This afternoon, the Kansas Senate passed a “technical clarification” [S Sub HB 2228] that aims to get a 2011 ban on “webcam abortions” into effect in Kansas.
So-called “webcam abortions” are premised on the abortionist never being in the same room as the woman obtaining abortion pills.
15 other states have such bans already in place, with 2 more going into effect in July.
The Overland Park, Kansas father-daughter abortion duo at the Center for Women’s Health had sued the entire Kansas 2011 Abortion Clinic Licensure law and obtained a block against it before it was scheduled to go into effect. The law included language governing abortions “by pill.”
CWH attorneys had complained that the original abortion pill provision potentially interfered with medication-induced abortions in hospitals. Today’s language should satisfy them of legislative intent. This would allow the Kansas Attorney General to petition the Shawnee County District Court to grant a motion allowing the abortion pill provision it to go into effect while litigation proceeds.
Sen. Jacob LaTurner (R-Pittsburg) carried the measure, which passed 39-0 without debate. The House is expected to take up the measure next week after the holiday break.
The new language clarifies that, except in the case of labor induction abortions at hospitals, the RU 486 (mifepristone) abortion drug
“shall initially be administered by or in the same room and in the physical presence of the physician who prescribed, dispensed or otherwise provided the drug to the patient.”
The new language also grants an exception for a medical emergency posing a threat to the mother’s life or physical health. As updated last year, “medical emergency” applies uniformly to all Kansas abortion statutes and satisfies the past concerns of the abortion clinic attorneys suing this 2011 law.
S Sub HB 2228 clearly governs abortion pills– not “morning after,” “Plan B,” “Ella,” or other so–called emergency contraception governed under K.S.A. 67-6502.
The RU486 abortion pill protocol used in Kansas and nationally, typically involves a woman taking an initial dose of RU486 (mifepristone) followed within 2 days by a second drug,, misoprostol, generally taken at home.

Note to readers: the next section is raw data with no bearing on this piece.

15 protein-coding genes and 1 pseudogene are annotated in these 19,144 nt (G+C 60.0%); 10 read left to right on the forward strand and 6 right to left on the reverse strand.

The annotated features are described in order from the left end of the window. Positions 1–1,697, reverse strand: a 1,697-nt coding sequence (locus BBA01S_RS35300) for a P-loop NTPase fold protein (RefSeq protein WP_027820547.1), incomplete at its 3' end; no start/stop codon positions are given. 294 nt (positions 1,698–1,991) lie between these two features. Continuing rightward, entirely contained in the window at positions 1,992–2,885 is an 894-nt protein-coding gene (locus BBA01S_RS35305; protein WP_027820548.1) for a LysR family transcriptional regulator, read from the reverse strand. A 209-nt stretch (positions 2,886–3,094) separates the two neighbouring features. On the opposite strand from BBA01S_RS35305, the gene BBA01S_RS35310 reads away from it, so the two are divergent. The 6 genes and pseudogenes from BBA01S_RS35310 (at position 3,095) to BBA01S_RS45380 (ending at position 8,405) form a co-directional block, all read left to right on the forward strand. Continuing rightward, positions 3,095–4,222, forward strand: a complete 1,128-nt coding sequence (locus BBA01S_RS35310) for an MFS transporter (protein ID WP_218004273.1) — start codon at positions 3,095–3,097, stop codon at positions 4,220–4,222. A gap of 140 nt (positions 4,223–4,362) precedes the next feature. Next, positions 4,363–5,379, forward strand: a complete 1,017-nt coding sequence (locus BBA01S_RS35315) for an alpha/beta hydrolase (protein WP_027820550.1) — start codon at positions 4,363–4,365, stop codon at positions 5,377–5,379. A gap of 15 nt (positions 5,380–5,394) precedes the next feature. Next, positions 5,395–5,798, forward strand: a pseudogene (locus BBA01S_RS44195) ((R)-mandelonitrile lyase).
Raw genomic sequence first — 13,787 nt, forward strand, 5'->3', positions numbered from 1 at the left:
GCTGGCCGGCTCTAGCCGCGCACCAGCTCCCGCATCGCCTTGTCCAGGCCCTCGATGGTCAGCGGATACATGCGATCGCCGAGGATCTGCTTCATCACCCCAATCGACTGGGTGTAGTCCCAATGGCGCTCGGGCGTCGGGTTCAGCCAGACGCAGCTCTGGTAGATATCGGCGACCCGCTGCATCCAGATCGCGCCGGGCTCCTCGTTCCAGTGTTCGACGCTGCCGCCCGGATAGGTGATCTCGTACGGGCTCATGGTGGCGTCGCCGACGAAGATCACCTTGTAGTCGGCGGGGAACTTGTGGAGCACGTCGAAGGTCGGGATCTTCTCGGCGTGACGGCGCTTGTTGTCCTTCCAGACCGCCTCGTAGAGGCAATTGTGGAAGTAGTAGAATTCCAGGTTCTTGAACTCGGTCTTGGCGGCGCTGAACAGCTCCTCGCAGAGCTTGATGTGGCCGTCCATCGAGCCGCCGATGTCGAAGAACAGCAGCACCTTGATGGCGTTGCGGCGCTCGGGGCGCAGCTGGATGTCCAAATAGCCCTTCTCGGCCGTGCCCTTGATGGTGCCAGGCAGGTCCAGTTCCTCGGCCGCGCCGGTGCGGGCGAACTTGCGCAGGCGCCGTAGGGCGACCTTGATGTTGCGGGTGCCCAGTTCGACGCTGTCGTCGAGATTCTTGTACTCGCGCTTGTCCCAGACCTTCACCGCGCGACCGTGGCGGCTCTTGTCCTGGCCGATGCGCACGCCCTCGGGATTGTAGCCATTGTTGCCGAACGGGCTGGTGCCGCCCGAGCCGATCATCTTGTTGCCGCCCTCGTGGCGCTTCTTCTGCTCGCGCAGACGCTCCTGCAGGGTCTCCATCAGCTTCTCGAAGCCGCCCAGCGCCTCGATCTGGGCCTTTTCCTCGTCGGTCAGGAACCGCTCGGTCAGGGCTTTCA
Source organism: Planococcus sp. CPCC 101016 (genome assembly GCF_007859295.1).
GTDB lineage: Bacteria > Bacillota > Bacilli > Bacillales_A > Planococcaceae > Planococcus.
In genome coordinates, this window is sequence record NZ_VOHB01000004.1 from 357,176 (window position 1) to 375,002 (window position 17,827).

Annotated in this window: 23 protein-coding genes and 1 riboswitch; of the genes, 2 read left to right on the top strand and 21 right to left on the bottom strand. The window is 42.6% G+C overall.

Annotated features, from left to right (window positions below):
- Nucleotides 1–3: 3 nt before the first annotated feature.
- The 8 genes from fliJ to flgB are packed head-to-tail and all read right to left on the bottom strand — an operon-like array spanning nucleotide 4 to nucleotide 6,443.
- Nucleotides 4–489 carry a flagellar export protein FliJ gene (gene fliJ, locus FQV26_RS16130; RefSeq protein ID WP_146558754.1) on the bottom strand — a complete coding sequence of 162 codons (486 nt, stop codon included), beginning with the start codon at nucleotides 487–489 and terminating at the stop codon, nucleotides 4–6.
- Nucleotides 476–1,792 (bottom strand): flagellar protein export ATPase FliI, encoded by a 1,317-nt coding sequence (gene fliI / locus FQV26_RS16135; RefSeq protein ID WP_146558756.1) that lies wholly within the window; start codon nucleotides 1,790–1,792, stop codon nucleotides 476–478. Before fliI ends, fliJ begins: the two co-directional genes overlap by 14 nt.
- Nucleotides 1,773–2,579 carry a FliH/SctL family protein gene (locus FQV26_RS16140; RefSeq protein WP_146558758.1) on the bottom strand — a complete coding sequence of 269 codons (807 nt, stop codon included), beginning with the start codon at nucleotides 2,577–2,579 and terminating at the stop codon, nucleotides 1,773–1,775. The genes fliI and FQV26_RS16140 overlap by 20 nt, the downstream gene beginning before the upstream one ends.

These abortions “by pill” cause excessive bleeding– four times as much as surgical abortions– and pose serious risks to women. As of 2011, the FDA reported abortion pills resulted in at least 14 reported deaths and over 2,200 “adverse” events including 612 hospitalizations, 340 transfusions and 58 undetected (and life-threatening) ectopic pregnancies.
Despite the risky nature of this protocol, abortionists in Iowa implemented “webcam” abortions that excluded an in-person exam or consultation with a physician. In a “webcam” abortion, the pills are dispensed via a drawer beneath a computer screen, activated after on-screen contact with a long-distance physician.
Of note, the Iowa medical board opposes the substitution of a webcam contact for an in-person abortion exam and consult. The Iowa webcam ban, after being upheld in district court, is being appealed by Planned Parenthood to their state Supreme Court.
Webcam abortions eliminate the expense of hiring onsite abortionists, and might especially appeal to abortion clinics that currently rely on non-resident “fly-in” practitioners, as does the South Wind Women’s Center in Wichita, Kansas.
Frankly, pro-lifers do not support abortion by any method but the legislature has the minimum duty to insure that the mother’s life isn’t going to be put at even greater risk for some economic benefit of abortion businesses.